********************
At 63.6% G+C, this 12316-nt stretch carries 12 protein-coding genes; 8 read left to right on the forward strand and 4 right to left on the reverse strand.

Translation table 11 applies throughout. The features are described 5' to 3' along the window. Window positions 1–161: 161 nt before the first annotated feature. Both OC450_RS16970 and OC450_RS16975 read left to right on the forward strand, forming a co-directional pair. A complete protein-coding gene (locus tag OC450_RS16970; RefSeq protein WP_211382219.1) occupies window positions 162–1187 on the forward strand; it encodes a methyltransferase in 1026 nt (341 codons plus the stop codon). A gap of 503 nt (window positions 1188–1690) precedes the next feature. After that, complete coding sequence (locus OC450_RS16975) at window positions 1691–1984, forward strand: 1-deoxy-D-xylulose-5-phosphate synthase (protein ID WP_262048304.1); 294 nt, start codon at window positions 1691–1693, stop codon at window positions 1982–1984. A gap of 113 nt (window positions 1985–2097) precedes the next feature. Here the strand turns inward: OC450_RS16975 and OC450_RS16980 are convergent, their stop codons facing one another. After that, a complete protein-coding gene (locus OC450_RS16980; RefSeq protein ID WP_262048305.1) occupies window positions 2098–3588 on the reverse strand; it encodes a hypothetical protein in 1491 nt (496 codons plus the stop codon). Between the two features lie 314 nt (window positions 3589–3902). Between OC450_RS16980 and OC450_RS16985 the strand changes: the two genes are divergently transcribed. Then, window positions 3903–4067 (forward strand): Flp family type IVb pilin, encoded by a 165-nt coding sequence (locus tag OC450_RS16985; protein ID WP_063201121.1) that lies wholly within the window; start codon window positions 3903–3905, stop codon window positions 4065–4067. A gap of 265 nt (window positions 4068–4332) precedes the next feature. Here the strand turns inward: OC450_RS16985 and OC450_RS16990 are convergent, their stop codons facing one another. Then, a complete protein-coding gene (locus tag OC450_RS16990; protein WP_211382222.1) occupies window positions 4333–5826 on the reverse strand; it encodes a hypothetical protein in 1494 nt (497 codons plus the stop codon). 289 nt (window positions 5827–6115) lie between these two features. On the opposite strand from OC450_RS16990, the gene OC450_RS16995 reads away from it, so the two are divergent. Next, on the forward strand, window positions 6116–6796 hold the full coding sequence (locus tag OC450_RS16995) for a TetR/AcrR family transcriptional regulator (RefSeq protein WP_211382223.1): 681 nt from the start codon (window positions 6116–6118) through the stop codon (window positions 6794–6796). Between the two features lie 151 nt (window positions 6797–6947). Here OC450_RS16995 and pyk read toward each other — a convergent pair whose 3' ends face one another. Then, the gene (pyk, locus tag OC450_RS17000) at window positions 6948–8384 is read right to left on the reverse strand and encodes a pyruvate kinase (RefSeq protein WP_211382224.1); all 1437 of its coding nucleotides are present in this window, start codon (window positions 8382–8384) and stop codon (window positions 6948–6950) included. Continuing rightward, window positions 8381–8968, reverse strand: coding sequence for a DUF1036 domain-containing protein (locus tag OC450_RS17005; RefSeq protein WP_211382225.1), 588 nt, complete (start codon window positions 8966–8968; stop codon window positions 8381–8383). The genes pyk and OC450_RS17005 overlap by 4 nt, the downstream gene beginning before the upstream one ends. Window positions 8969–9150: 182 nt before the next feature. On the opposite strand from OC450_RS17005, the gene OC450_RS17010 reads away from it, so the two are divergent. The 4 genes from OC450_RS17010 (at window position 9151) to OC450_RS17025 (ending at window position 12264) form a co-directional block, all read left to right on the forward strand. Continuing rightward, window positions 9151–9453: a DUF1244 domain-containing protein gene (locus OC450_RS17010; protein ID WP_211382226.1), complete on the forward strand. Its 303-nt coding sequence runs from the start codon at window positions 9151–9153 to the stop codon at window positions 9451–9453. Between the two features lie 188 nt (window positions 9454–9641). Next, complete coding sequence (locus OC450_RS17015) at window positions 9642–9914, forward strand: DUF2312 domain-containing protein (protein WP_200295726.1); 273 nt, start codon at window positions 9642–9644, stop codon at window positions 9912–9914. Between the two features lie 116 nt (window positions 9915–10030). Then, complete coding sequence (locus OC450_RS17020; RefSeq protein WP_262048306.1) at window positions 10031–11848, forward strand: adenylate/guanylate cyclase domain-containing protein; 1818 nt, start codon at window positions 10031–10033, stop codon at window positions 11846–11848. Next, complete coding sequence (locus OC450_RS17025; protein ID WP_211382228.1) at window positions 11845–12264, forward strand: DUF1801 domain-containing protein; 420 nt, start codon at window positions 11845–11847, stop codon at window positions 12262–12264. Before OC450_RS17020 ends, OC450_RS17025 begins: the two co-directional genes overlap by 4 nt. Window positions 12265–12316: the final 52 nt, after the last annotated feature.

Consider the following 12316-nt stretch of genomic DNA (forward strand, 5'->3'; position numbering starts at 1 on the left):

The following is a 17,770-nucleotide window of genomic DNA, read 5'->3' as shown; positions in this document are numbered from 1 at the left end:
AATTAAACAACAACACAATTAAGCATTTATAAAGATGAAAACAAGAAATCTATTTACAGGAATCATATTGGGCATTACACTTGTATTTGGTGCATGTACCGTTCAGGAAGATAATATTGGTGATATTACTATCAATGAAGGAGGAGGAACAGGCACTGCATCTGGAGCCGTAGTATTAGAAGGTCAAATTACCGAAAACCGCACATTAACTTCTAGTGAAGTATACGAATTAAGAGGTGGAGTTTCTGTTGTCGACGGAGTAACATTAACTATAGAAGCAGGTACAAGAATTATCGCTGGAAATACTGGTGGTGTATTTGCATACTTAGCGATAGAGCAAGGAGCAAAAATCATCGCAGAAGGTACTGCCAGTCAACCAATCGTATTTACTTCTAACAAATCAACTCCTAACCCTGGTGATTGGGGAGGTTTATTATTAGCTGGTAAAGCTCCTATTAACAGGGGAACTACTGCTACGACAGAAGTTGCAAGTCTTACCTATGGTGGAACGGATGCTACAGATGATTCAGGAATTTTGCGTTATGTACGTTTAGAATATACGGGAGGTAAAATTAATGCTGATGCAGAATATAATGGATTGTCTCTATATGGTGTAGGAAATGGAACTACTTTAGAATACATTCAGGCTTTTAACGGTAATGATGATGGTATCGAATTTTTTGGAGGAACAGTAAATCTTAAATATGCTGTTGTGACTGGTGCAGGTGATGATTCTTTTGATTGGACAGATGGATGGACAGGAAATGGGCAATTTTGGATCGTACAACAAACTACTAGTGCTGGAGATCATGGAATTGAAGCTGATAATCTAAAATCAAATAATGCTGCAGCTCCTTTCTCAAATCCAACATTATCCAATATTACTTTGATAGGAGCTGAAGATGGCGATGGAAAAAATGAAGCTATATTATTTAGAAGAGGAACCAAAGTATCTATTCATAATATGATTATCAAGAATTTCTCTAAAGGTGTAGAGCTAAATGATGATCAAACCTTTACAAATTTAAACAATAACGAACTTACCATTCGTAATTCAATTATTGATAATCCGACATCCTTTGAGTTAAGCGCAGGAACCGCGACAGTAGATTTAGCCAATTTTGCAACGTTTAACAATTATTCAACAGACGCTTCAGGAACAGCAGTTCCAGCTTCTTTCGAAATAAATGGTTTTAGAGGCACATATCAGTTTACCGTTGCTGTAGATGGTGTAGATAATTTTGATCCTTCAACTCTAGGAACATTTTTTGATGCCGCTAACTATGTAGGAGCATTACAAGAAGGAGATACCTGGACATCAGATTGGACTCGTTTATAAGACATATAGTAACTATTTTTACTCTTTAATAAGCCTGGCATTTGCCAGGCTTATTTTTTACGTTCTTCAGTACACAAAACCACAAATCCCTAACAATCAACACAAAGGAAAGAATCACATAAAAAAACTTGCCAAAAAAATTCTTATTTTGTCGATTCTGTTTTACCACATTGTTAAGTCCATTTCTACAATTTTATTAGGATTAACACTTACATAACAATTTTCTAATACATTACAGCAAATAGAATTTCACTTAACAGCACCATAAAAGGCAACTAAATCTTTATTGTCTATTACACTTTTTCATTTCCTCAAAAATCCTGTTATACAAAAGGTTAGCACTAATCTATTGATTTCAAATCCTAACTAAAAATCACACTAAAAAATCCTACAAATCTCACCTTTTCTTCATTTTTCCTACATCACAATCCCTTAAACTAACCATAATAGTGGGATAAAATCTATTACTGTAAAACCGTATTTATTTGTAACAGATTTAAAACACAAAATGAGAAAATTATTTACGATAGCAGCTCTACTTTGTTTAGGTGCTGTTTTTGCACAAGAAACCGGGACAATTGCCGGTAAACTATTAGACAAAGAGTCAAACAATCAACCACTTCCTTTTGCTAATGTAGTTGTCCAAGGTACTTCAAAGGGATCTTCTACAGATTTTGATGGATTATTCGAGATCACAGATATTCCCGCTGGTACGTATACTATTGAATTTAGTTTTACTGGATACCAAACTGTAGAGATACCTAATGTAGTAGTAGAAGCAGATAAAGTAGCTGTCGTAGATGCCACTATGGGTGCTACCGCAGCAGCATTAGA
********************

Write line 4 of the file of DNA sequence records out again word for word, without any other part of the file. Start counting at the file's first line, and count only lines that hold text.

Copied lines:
The following is a 17,770-nucleotide window of genomic DNA, read 5'->3' as shown; positions in this document are numbered from 1 at the left end: